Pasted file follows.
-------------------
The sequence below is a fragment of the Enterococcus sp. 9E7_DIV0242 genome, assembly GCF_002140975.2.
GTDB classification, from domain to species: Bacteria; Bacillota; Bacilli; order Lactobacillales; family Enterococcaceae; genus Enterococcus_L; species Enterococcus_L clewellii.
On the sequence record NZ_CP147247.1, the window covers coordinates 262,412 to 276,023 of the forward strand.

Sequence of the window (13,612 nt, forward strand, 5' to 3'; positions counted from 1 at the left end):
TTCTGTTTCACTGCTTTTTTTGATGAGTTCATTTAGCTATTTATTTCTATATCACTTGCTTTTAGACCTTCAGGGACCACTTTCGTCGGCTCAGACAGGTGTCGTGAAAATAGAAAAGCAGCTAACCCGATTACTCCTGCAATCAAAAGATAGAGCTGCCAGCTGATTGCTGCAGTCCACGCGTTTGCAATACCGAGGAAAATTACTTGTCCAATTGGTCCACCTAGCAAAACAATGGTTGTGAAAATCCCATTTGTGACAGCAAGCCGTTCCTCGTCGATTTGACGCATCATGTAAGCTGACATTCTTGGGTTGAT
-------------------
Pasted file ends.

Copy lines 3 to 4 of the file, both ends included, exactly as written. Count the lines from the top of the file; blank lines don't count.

On the sequence record NZ_CP147247.1, the window covers coordinates 262,412 to 276,023 of the forward strand.

Sequence of the window (13,612 nt, forward strand, 5' to 3'; positions counted from 1 at the left end):